MuteMath is a Grammy-nominated American alternative rock band from New Orleans that formed in 2002. Their dynamic sound combines moments of stillness with dance, hip-hop and pop beats. Paul Meany’s vocals make it a point to invade your personal space—his lyrics that continue to resonate with listeners for days after a listen.
Stubbornly refusing boredom or stagnation, MuteMath consistently lives on the cutting-edge of their craft, thanks to a creative work ethic—it’s safe to say that all of their work is their best work. After a short hiatus since their last studio album in 2011, MuteMath is excited to debut their fourth album Vitals, releasing November 13.
PreSonus recently partnered with MuteMath to take two newly Dante-enabled StudioLive RM32AI mixers and a StudioLive CS18AI on the road for their entire US Tour. In true MuteMath tradition—this was something of a rock’n’roll first.
Check out the video below to see what Paul had to say about taking an all-PreSonus mix solution on the road.
Click the image to the right to see how they’ve got everything hooked up. Dante makes it easy—imagine the difference between setting this up with a lightweight CAT5 cable as opposed to traditional, heavy, analog cables!
[This just in from Lucy Willar, Co-Founder of iCanStudioLive. She took the time to answer a Q&A from Laz Harris, our very own Asia-Pacific Sales Manager, to tell us a bit about what makes iCanStudioLive lead the A/V production industry in Jakarta—and how PreSonus is a part of it!]
Lucy: iCanStudioLive is the leading audio/video live recording producer in Indonesia. We produce quality content every day, and provide a one-stop solution from creative design to pre- and post-production and digital distribution. Our production team works very closely with quality talent to create unique programs to attract the global netizen. We’re located in Jakarta. Please feel free to visit our fully-equipped studio!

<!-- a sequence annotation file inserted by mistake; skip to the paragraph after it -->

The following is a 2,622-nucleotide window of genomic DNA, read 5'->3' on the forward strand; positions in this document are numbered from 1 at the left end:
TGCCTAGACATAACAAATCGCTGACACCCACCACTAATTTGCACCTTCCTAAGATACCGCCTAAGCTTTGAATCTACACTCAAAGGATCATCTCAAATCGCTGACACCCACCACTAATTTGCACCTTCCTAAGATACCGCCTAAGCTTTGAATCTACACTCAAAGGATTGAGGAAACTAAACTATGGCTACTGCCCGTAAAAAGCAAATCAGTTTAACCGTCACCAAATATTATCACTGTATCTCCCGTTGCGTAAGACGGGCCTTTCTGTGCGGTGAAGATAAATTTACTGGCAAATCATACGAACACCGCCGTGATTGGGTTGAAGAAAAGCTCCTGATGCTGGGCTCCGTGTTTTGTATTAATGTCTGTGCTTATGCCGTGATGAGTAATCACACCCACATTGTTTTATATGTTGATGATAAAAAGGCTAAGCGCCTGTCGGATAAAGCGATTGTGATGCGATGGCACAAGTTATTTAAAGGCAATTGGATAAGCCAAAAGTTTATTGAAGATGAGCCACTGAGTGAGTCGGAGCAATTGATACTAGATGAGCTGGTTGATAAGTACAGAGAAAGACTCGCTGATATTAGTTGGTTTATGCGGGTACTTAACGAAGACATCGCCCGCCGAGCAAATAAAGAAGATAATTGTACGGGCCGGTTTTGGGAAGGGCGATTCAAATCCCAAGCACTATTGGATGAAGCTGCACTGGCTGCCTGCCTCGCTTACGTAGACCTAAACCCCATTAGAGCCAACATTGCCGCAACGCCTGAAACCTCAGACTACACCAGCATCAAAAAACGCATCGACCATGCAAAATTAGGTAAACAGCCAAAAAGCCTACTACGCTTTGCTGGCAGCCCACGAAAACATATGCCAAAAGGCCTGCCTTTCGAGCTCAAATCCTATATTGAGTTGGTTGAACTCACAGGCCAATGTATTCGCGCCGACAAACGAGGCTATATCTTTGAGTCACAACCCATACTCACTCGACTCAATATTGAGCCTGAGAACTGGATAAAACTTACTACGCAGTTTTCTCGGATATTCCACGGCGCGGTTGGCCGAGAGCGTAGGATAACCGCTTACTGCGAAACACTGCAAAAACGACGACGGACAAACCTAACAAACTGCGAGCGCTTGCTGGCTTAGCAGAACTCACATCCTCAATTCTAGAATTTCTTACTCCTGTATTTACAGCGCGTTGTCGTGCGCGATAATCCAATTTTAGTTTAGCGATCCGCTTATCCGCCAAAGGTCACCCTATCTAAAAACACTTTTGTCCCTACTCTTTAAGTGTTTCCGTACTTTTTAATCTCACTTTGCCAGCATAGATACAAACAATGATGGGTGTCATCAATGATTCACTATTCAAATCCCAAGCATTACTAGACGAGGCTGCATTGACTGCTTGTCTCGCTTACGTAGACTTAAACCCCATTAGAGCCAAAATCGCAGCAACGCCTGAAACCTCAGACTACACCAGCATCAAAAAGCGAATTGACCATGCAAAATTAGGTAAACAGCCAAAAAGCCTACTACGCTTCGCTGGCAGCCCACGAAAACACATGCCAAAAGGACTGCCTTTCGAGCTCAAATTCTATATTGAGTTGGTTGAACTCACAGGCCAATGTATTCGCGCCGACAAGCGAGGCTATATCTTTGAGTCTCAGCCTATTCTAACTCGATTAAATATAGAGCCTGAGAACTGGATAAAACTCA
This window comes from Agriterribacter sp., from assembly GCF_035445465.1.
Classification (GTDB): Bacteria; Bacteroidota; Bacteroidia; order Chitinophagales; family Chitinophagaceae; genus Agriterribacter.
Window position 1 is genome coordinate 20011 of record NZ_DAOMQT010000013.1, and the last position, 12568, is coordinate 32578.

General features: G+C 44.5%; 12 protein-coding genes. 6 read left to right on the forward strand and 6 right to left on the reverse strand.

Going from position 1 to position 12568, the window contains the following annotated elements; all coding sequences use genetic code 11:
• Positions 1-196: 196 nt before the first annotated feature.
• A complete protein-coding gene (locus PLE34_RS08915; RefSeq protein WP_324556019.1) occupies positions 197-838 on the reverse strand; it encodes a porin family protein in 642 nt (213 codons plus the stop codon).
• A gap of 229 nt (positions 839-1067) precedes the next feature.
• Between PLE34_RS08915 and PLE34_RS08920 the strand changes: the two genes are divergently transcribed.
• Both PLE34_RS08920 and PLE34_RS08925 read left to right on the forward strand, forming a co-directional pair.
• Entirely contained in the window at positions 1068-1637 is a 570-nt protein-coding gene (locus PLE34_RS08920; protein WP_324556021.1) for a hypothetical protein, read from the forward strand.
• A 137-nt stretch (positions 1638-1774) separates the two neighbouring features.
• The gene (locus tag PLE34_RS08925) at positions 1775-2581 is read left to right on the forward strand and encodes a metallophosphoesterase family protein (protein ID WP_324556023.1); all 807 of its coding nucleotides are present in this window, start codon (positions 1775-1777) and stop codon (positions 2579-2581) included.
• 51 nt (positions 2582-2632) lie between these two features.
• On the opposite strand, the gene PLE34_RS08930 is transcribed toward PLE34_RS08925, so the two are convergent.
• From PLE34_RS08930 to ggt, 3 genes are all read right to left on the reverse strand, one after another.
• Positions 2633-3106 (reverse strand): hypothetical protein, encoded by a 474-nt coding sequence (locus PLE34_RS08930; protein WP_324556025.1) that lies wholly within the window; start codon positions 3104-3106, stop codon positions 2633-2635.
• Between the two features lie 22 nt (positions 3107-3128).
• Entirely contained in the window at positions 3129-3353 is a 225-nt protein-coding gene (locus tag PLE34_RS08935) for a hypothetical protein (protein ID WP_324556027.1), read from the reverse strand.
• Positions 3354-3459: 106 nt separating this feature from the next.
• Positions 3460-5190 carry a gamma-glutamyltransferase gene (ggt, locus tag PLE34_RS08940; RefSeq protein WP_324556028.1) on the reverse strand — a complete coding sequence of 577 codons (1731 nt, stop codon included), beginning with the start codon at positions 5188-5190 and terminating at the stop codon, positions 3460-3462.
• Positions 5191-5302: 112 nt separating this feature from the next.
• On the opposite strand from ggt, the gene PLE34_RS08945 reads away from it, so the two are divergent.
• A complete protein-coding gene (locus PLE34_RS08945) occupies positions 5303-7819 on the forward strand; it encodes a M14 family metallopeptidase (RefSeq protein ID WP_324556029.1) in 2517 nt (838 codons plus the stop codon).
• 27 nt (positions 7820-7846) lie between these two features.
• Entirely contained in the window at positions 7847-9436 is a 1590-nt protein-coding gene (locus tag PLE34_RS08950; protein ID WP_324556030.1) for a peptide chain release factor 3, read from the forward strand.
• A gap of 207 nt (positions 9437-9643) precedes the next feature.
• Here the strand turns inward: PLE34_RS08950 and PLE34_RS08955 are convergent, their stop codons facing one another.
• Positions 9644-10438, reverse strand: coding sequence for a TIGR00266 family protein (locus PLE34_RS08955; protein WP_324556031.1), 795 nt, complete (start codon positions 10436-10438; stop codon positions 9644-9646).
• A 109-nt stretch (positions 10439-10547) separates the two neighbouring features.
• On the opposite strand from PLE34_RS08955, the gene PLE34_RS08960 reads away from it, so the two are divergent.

The inspiration for the name came from our ability to do everything at one place—integrated and digital. Once you enter our studio, you will immediately think, “I can do this! I can do that! I can do everything I want!” Also, coincidentally, our other founder, Irsan Wallad’s nickname is “Ican.” So it was a perfect match with his vision on live recording, too. Then we named our studio “iCanStudioLive”—all one word, please!
Lucy: We specialize in live recording, and help with concept and creative design for both audio and video. We are the first, and now leading the industry in live recording. We cater to skillful musicians, younger musicians, and prodigies. Case study: Joey Alexander, who is now becoming very popular in the USA.
Lucy: We have full team: A General Manager who takes care of all studio activities, a Program Manager who take care of all programs—existing and future ideas. We’ve also have a Creative Manager who takes care of production, and a Post-Production Manager who takes care of post-production audio/video. Last but not least we have a two-person editor team, five production assistants for audio and video, general affairs, security, etc. All told, we are 16 people.
Lucy: It’s Ican’s vision. He started this dream 15 years ago while doing his own business in multimedia.
Lucy: PreSonus offers a single integrated control system for both live performance and recording.
Lucy: Capture 2.0 makes for easy multi-tracking and routing channels from the StudioLive to the DAW. For live use, we make heavy use of the Fat Channel in the StudioLive console mixer—it allows us to control Gate, EQ, and Compression when used for front-of-house. Furthermore, we can color the live sound with the StudioLive’s built-in FX. On the other hand, for studio recording—we need everything kept FLAT at the source, and the StudioLive’s clean preamps provide excellent clarity with no audible coloration. It’s great for both applications.
Lucy: Ican fell in love with music when he was nine years old, and got started with multimedia when he was 13. His parents worked at a multinational company (Mobil Oil) as a joint venture between Japan, Indonesia and US. After getting a degree in architecture, he started doing live recording in 2007, and was eventually invited to record the local Symphony Orchestra in 2011. He built iCanStudioLive in the same year. Now he’s recording almost every day!
Thank you Laz! It’s great to be one big family and we are looking forward to work closer for years to come.
I’ll keep this short: everybody wins!